Robin Hood and Little John
Book Trade Records =
Adam Islip./. Entred for his Copie a booke entituled a pastorall plesant Commedie of Edward White./. ROBIN HOOD and LITTLE JOHN &c by aucthorytie from the wardens . . . . . . . . . vjd C.
- Edward White did not name the agent from whom he acquired "Robin Hood and Little John." However, because two of the plays also registered by White on 14 May 1594 were performed by the Queen's men (Friar Bacon and Friar Bungay and King Leir), there has been some interest in considering that company as the source also of "Robin Hood and Little John." Wiggins, Catalogue #870), for example, notes a connection with the Queen's men in the discussion of yet another of White's registrations (David and Bethsaba), and he extends the assignment in the entry for "Robin Hood and Little John" (#868), though "tentatively."
- Theater historians do not know whether the Queen's men had a London performance venue in 1594, but provincial records show that they performed at numerous sites around the country (see McMillin and MacLean, Appendix A, p. 184).
- Pastoral Comedy Harbage
Possible Narrative and Dramatic Sources or Analogues
- Any variety of stories in the folklore Robin Hood and his fellow outlaw, Little John, could have provided the narrative material for this play. The obvious starting point, however, is the story of their meeting. It is accessible in three ballads with the title, "Robin Hood and Little John; Being an Account of their first Meeting, their fierce Encounter and Conquest. To which is added, Their friendly Agreement, and how he came to be called Little John" (EBBA, #36136); (EBBA, #33991), (EBBA, #31444).
- According to the ballads (which are duplicates), Robin Hood grew restless after a couple of weeks messing about in the forest without challenging entertainment, so he set off looking for "sport." He found it at a long narrow bridge where a seven-foot-tall stranger challenges him by refusing to step aside. Robin draws an arrow from his quiver to persuade the man to move. The gigantic man calls Robin a coward for threatening a man with only a staff, but Robin boasts that he'll test the stranger's manhood with the proper weapon. Robin then goes into the nearby forest and acquires a staff of oak, and the men fight. The stranger knocks Robin into the river, at which time Robin's men appear and threaten the stranger for besting Robin, but Robin instead acknowledges the stranger's strength and valor by offering him a place in his crew. The men celebrate, giving him a suit of green and a bow. When the stranger identifies himself as John Little, they rechristen him as Little John.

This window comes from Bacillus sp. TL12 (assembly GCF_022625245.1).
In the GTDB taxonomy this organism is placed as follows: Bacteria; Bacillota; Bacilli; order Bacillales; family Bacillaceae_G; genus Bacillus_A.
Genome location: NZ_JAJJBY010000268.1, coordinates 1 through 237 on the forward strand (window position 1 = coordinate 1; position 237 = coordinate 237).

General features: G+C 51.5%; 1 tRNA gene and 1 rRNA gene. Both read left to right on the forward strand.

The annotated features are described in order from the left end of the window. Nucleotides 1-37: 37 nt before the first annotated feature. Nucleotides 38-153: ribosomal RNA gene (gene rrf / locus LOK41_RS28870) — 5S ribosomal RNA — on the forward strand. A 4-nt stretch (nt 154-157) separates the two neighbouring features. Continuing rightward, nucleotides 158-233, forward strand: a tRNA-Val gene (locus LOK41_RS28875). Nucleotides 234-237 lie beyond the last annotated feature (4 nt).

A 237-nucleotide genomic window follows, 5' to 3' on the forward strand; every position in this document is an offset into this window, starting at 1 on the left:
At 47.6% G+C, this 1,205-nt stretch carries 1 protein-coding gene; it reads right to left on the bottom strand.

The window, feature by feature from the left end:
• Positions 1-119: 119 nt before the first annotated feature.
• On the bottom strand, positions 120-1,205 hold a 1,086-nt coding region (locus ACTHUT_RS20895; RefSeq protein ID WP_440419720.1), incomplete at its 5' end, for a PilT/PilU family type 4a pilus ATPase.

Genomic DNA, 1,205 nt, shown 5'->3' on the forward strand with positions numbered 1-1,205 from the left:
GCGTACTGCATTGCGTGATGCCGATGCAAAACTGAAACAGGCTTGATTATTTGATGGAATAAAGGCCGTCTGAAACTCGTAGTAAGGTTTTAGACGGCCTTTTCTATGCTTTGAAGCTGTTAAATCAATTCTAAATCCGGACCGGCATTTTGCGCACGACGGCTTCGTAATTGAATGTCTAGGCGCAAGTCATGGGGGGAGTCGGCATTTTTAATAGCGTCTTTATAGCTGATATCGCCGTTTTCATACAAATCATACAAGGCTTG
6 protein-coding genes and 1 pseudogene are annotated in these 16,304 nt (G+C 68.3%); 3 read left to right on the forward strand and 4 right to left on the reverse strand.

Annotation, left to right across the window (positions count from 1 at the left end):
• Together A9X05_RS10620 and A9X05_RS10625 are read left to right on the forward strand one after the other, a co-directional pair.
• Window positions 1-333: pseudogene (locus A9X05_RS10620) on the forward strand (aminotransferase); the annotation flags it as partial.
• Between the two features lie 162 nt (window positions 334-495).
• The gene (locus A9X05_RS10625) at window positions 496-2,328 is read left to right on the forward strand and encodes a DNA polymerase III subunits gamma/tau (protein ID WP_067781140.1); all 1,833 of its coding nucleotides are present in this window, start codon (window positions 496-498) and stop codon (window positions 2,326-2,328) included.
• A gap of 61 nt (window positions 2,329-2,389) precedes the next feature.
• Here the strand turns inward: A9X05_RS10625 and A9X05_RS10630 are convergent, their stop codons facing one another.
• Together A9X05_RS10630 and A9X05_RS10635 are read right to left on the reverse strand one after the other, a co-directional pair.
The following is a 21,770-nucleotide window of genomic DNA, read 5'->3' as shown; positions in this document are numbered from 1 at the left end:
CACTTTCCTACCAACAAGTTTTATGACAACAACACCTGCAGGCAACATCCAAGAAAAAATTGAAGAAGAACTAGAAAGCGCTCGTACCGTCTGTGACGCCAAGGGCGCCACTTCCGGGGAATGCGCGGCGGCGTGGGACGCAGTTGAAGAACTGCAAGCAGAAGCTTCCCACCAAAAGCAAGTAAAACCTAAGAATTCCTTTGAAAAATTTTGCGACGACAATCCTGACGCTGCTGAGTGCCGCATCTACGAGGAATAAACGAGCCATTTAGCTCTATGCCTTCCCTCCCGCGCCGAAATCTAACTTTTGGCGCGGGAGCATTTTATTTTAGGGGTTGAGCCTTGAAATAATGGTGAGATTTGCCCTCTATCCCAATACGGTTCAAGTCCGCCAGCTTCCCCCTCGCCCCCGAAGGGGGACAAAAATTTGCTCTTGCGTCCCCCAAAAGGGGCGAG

References to the Play
Fleay, BCED included ""Robin Hood and Little John" but did not guess at its theatrical provenance (2.310 #223). Harbage listed it among other anonymous plays in 1594 and tagged its auspices as "unknown" (p. 56).
Greg, BEPD mused that Edward White (senior) might have printed this play in some relationship to an old may-games play, "Robin Hood" (running title: "A mery geste of Robyn Hoode and hys lyfe, wyth a newe playe for to be played in May games very plesaunte and full of pastyme" [I, #32]), which was entered in the Stationers' Register on 30 November 1560 (or 30 October?). Greg described this item as "two separate pieces," the first of which he titled "Robin Hood and the Friar, and the second as "Robin Hood and the Potter." To #32, Greg added an entry (undated) with the variant title of "A Merry Iest of Robin Hood, and of his life With a newe play for to be plaided in May-games. Very pleasant and full of pastime." This printing has "woodcuts of two figures, above one of which is printed Litle John."
Wiggins, Catalogue suggests a date of 1590 for the play and a provenance of the Queen's men (#868), based on the fact that it was registered at Stationers' Hall in a bulk entry with plays verifiably properties of the Queen's men c. 1589-90 (Friar Bacon and Friar Bungay, King Leir, and David and Bethsabe). He includes in this entry the registrations in 1624 and 1640, along with the advertisement of 1655.
For What It's Worth
- Greg listed the following instances of "Robin Hood and Little John" in later stationers' records:
- Catalogue. 1656. Rogers & Ley: "Robin hoods Pastoral" Archer: 'Robin Hood P.'